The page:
Published by William Mosseri-Marlio on 16 July 2015
- Our Work
- The Reformer Blog
5 August 2015
Underpinning the Chancellor’s recent consultation on pension tax relief was the proposition that “Britain isn’t saving enough.” Policymakers across Westminster agree millions face inadequate retirement incomes, but there is a lack of clarity about what this means. Pensioners need – at a minimum – to sustain themselves, but individuals are more ambitious than this. Many want to maintain their current standard of living while in retirement.
It is this second definition that has informed the Department for Work and Pensions’ (DWP) thinking on saving adequacy over the past decade. An individual’s savings are measured against a target percentage of their average working life salary. If a retiree’s pension cannot fund an income above the set ‘replacement rate’, the individual has inadequate savings.
Drilling down into the detail of these targets – which were developed in the Turner Commission’s first report – reveals a limited relationship with the replacement rates desired by today’s workers. Survey data developed by the Turner Commission indicated a considerable disparity between what we want in retirement and what we actually achieve.
The contrast was most marked for those on low incomes, a likely reflection of dissatisfaction with present wages. However it is the other end of the spectrum that should be more concerning. Those on higher incomes have the financial capacity to achieve the replacement rates they desire, yet in 2005, those earning over £40,000 averaged a replacement rate of just 18 per cent. Even when the State Pension is taken into account, many individuals in this income group will experience a considerable cut in their monthly income. These issues are still live today. The OECD’s most recent study indicates that gross replacement rates have fallen further, with the most marked drop registered for those on low and middle incomes.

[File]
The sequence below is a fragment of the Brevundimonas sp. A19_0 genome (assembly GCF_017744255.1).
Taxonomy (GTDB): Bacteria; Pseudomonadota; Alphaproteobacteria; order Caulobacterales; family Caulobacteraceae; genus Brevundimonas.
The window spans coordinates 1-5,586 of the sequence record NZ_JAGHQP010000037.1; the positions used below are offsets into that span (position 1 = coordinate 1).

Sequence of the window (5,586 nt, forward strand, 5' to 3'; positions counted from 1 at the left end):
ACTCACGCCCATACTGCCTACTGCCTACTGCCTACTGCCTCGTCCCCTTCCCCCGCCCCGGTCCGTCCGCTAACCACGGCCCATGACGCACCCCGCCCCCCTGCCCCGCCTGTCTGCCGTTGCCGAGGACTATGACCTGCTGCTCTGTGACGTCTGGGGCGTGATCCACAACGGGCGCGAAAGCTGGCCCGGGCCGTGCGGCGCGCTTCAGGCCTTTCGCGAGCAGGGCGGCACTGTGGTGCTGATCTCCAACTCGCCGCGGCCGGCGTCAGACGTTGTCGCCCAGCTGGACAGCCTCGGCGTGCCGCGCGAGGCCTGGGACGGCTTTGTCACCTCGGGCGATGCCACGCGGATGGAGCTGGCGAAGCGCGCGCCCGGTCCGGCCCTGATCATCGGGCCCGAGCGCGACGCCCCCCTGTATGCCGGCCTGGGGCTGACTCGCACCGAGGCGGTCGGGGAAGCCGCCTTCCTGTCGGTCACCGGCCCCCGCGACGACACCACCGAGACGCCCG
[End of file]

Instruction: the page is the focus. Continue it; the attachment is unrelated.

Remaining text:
Cognitive biases explain these trends. Individuals undersave because we are fooled by the money illusion, feel loses more keenly than gains, and are prone to procrastination. Auto-enrolment was a recognition that these biases could be harnessed to secure better outcomes for individuals, but present contribution levels are too low for those on middle and high incomes to reach their ambitions. Auto-escalation schemes – which gives individuals the opportunity to pre-commit to saving more in the future – could be an option. Trials in America have demonstrated these schemes can help those most exposed to undersaving reach their retirement ambitions. Whether these ambitions are realistic is another point altogether, although here too the government could take action.
Critics will say this is thinly veiled paternalism, but auto-escalation is about helping individuals achieve their own goals, not telling them what to do. Too often policymakers talk in abstract about saving adequacy without reference to the outcomes individuals want. Policies such as auto-escalation, that switch attention to the realistic goals of individuals and away from centrally set targets, would be a step in the right direction.
William Mosseri-Marlio, Researcher, Reform